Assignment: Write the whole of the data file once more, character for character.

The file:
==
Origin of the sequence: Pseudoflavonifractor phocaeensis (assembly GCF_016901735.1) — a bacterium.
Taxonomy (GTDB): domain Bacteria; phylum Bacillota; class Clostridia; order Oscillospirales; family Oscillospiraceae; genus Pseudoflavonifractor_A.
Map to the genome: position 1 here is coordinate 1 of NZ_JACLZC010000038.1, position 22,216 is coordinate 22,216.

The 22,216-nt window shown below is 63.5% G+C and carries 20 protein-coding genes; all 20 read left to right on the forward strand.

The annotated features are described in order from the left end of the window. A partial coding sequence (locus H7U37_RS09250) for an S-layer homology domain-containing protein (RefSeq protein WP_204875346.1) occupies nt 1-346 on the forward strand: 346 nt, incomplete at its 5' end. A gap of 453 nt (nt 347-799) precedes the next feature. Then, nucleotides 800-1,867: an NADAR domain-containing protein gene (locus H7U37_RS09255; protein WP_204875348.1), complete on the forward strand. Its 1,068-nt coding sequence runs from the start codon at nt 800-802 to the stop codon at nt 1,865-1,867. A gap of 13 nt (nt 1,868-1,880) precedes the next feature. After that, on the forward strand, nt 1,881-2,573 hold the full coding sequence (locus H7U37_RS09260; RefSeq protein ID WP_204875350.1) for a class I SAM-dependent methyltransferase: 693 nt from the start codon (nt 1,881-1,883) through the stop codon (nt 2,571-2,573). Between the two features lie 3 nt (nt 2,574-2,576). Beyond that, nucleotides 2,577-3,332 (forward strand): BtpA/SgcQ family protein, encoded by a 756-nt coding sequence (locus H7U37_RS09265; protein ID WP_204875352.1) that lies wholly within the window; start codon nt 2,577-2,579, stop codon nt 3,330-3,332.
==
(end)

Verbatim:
Origin of the sequence: Pseudoflavonifractor phocaeensis (assembly GCF_016901735.1) — a bacterium.
Taxonomy (GTDB): domain Bacteria; phylum Bacillota; class Clostridia; order Oscillospirales; family Oscillospiraceae; genus Pseudoflavonifractor_A.
Map to the genome: position 1 here is coordinate 1 of NZ_JACLZC010000038.1, position 22,216 is coordinate 22,216.

The 22,216-nt window shown below is 63.5% G+C and carries 20 protein-coding genes; all 20 read left to right on the forward strand.

The annotated features are described in order from the left end of the window. A partial coding sequence (locus H7U37_RS09250) for an S-layer homology domain-containing protein (RefSeq protein WP_204875346.1) occupies nt 1-346 on the forward strand: 346 nt, incomplete at its 5' end. A gap of 453 nt (nt 347-799) precedes the next feature. Then, nucleotides 800-1,867: an NADAR domain-containing protein gene (locus H7U37_RS09255; protein WP_204875348.1), complete on the forward strand. Its 1,068-nt coding sequence runs from the start codon at nt 800-802 to the stop codon at nt 1,865-1,867. A gap of 13 nt (nt 1,868-1,880) precedes the next feature. After that, on the forward strand, nt 1,881-2,573 hold the full coding sequence (locus H7U37_RS09260; RefSeq protein ID WP_204875350.1) for a class I SAM-dependent methyltransferase: 693 nt from the start codon (nt 1,881-1,883) through the stop codon (nt 2,571-2,573). Between the two features lie 3 nt (nt 2,574-2,576). Beyond that, nucleotides 2,577-3,332 (forward strand): BtpA/SgcQ family protein, encoded by a 756-nt coding sequence (locus H7U37_RS09265; protein ID WP_204875352.1) that lies wholly within the window; start codon nt 2,577-2,579, stop codon nt 3,330-3,332.